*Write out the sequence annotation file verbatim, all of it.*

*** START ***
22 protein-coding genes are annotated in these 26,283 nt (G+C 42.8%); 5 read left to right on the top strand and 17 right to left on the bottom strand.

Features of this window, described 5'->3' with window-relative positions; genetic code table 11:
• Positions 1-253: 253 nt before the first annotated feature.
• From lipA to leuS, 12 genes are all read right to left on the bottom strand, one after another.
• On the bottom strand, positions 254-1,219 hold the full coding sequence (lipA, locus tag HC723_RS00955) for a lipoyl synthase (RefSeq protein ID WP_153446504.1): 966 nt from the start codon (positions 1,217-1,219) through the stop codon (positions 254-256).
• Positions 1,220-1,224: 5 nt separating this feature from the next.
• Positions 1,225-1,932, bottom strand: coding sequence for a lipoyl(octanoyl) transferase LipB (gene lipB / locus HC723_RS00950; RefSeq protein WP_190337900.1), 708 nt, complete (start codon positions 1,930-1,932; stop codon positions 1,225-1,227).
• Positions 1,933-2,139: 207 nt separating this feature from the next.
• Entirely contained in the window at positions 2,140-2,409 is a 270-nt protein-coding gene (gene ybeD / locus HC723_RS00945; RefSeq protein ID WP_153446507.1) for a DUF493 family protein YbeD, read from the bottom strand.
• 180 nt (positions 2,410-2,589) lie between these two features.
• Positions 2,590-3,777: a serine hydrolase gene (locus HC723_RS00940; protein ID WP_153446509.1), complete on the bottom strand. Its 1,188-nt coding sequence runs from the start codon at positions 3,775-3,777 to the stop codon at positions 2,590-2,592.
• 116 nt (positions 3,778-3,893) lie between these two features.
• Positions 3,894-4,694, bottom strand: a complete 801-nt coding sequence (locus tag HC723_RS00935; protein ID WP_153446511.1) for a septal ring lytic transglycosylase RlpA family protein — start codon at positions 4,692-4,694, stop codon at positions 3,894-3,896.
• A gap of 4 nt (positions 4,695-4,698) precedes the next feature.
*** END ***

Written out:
22 protein-coding genes are annotated in these 26,283 nt (G+C 42.8%); 5 read left to right on the top strand and 17 right to left on the bottom strand.

Features of this window, described 5'->3' with window-relative positions; genetic code table 11:
• Positions 1-253: 253 nt before the first annotated feature.
• From lipA to leuS, 12 genes are all read right to left on the bottom strand, one after another.
• On the bottom strand, positions 254-1,219 hold the full coding sequence (lipA, locus tag HC723_RS00955) for a lipoyl synthase (RefSeq protein ID WP_153446504.1): 966 nt from the start codon (positions 1,217-1,219) through the stop codon (positions 254-256).
• Positions 1,220-1,224: 5 nt separating this feature from the next.
• Positions 1,225-1,932, bottom strand: coding sequence for a lipoyl(octanoyl) transferase LipB (gene lipB / locus HC723_RS00950; RefSeq protein WP_190337900.1), 708 nt, complete (start codon positions 1,930-1,932; stop codon positions 1,225-1,227).
• Positions 1,933-2,139: 207 nt separating this feature from the next.
• Entirely contained in the window at positions 2,140-2,409 is a 270-nt protein-coding gene (gene ybeD / locus HC723_RS00945; RefSeq protein ID WP_153446507.1) for a DUF493 family protein YbeD, read from the bottom strand.
• 180 nt (positions 2,410-2,589) lie between these two features.
• Positions 2,590-3,777: a serine hydrolase gene (locus HC723_RS00940; protein ID WP_153446509.1), complete on the bottom strand. Its 1,188-nt coding sequence runs from the start codon at positions 3,775-3,777 to the stop codon at positions 2,590-2,592.
• 116 nt (positions 3,778-3,893) lie between these two features.
• Positions 3,894-4,694, bottom strand: a complete 801-nt coding sequence (locus tag HC723_RS00935; protein ID WP_153446511.1) for a septal ring lytic transglycosylase RlpA family protein — start codon at positions 4,692-4,694, stop codon at positions 3,894-3,896.
• A gap of 4 nt (positions 4,695-4,698) precedes the next feature.